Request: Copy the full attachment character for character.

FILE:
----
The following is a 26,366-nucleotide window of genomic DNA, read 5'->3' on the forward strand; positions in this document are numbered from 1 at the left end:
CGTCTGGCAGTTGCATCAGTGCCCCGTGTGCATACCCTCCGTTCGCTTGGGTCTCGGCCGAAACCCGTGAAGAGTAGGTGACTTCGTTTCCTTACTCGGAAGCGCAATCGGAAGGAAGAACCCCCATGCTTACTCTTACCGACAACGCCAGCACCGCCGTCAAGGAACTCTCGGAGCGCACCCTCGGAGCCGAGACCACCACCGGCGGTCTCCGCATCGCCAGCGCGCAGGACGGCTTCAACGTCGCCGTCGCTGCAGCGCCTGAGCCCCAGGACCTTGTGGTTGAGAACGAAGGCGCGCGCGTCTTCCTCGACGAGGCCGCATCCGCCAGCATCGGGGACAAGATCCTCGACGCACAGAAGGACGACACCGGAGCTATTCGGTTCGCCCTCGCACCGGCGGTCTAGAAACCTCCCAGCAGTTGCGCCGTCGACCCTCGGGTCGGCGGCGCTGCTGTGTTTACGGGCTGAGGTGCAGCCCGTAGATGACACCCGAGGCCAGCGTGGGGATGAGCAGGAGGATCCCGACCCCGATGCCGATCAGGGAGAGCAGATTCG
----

The following is a 26,366-nucleotide window of genomic DNA, read 5'->3' on the forward strand; positions in this document are numbered from 1 at the left end:
CGTCTGGCAGTTGCATCAGTGCCCCGTGTGCATACCCTCCGTTCGCTTGGGTCTCGGCCGAAACCCGTGAAGAGTAGGTGACTTCGTTTCCTTACTCGGAAGCGCAATCGGAAGGAAGAACCCCCATGCTTACTCTTACCGACAACGCCAGCACCGCCGTCAAGGAACTCTCGGAGCGCACCCTCGGAGCCGAGACCACCACCGGCGGTCTCCGCATCGCCAGCGCGCAGGACGGCTTCAACGTCGCCGTCGCTGCAGCGCCTGAGCCCCAGGACCTTGTGGTTGAGAACGAAGGCGCGCGCGTCTTCCTCGACGAGGCCGCATCCGCCAGCATCGGGGACAAGATCCTCGACGCACAGAAGGACGACACCGGAGCTATTCGGTTCGCCCTCGCACCGGCGGTCTAGAAACCTCCCAGCAGTTGCGCCGTCGACCCTCGGGTCGGCGGCGCTGCTGTGTTTACGGGCTGAGGTGCAGCCCGTAGATGACACCCGAGGCCAGCGTGGGGATGAGCAGGAGGATCCCGACCCCGATGCCGATCAGGGAGAGCAGATTCG